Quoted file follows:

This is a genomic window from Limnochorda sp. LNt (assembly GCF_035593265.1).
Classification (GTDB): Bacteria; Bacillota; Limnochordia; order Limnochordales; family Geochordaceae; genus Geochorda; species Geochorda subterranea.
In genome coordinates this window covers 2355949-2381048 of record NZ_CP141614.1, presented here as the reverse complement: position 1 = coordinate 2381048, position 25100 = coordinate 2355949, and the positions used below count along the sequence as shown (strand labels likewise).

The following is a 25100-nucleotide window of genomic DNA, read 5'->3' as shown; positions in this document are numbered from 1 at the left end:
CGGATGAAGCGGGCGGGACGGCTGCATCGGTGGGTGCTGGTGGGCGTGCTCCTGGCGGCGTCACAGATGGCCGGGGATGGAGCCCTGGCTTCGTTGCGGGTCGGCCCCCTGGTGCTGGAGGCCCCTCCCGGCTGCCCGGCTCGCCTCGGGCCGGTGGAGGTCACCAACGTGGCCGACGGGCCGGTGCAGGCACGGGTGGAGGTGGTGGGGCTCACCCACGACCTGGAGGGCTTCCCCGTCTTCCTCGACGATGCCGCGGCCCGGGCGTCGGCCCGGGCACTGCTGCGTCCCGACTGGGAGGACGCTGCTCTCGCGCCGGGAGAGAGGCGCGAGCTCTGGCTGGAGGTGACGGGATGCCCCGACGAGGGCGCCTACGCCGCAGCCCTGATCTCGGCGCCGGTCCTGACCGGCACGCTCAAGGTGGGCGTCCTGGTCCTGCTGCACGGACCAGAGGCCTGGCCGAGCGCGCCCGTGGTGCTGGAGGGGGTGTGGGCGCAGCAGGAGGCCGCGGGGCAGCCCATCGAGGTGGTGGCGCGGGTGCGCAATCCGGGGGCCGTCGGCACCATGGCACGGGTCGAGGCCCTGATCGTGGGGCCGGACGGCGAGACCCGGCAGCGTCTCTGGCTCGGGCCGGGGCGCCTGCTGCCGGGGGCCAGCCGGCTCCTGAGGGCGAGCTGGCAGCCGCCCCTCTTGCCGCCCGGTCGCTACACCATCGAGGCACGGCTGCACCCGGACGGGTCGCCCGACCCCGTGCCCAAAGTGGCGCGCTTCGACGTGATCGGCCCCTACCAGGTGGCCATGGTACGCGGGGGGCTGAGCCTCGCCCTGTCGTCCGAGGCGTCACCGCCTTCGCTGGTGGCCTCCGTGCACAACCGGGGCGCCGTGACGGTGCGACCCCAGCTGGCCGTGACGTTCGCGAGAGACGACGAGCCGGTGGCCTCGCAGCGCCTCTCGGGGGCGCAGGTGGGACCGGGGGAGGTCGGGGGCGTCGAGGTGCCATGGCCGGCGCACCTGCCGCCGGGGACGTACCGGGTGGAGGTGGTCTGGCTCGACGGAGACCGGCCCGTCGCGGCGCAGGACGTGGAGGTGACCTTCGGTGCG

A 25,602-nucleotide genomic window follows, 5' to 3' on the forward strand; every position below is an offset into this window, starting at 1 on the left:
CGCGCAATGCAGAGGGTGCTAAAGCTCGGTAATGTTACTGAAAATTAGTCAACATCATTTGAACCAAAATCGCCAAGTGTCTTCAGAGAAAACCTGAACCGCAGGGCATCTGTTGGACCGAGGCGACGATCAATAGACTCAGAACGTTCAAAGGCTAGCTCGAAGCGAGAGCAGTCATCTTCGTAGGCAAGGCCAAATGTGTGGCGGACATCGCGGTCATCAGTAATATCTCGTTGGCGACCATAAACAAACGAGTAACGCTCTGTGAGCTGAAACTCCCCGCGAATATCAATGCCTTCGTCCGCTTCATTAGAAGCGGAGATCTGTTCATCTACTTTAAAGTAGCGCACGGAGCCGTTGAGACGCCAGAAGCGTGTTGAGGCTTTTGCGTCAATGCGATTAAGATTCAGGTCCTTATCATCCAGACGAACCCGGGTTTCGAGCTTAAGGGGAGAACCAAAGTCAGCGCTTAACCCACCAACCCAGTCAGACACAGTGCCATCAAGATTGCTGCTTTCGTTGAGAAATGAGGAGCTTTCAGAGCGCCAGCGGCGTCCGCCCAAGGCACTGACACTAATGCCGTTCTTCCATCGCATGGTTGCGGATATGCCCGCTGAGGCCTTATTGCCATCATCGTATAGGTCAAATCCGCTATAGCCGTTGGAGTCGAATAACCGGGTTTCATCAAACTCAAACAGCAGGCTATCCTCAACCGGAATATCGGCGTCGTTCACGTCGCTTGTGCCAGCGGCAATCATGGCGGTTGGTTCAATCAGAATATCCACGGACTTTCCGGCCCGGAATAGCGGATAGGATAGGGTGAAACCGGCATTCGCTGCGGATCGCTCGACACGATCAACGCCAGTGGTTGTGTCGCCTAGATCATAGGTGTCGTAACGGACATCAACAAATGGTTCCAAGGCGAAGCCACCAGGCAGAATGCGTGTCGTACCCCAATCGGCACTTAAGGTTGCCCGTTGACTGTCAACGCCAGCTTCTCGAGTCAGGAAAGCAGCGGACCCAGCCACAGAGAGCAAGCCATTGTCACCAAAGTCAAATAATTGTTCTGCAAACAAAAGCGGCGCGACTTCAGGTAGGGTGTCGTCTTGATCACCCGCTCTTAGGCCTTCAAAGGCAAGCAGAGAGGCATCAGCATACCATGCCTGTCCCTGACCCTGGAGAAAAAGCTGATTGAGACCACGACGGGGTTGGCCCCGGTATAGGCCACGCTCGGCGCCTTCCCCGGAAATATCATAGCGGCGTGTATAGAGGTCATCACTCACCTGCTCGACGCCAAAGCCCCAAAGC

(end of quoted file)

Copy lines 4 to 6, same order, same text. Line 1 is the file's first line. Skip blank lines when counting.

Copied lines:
The following is a 25100-nucleotide window of genomic DNA, read 5'->3' as shown; positions in this document are numbered from 1 at the left end:
CGGATGAAGCGGGCGGGACGGCTGCATCGGTGGGTGCTGGTGGGCGTGCTCCTGGCGGCGTCACAGATGGCCGGGGATGGAGCCCTGGCTTCGTTGCGGGTCGGCCCCCTGGTGCTGGAGGCCCCTCCCGGCTGCCCGGCTCGCCTCGGGCCGGTGGAGGTCACCAACGTGGCCGACGGGCCGGTGCAGGCACGGGTGGAGGTGGTGGGGCTCACCCACGACCTGGAGGGCTTCCCCGTCTTCCTCGACGATGCCGCGGCCCGGGCGTCGGCCCGGGCACTGCTGCGTCCCGACTGGGAGGACGCTGCTCTCGCGCCGGGAGAGAGGCGCGAGCTCTGGCTGGAGGTGACGGGATGCCCCGACGAGGGCGCCTACGCCGCAGCCCTGATCTCGGCGCCGGTCCTGACCGGCACGCTCAAGGTGGGCGTCCTGGTCCTGCTGCACGGACCAGAGGCCTGGCCGAGCGCGCCCGTGGTGCTGGAGGGGGTGTGGGCGCAGCAGGAGGCCGCGGGGCAGCCCATCGAGGTGGTGGCGCGGGTGCGCAATCCGGGGGCCGTCGGCACCATGGCACGGGTCGAGGCCCTGATCGTGGGGCCGGACGGCGAGACCCGGCAGCGTCTCTGGCTCGGGCCGGGGCGCCTGCTGCCGGGGGCCAGCCGGCTCCTGAGGGCGAGCTGGCAGCCGCCCCTCTTGCCGCCCGGTCGCTACACCATCGAGGCACGGCTGCACCCGGACGGGTCGCCCGACCCCGTGCCCAAAGTGGCGCGCTTCGACGTGATCGGCCCCTACCAGGTGGCCATGGTACGCGGGGGGCTGAGCCTCGCCCTGTCGTCCGAGGCGTCACCGCCTTCGCTGGTGGCCTCCGTGCACAACCGGGGCGCCGTGACGGTGCGACCCCAGCTGGCCGTGACGTTCGCGAGAGACGACGAGCCGGTGGCCTCGCAGCGCCTCTCGGGGGCGCAGGTGGGACCGGGGGAGGTCGGGGGCGTCGAGGTGCCATGGCCGGCGCACCTGCCGCCGGGGACGTACCGGGTGGAGGTGGTCTGGCTCGACGGAGACCGGCCCGTCGCGGCGCAGGACGTGGAGGTGACCTTCGGTGCG

A 25,602-nucleotide genomic window follows, 5' to 3' on the forward strand; every position below is an offset into this window, starting at 1 on the left: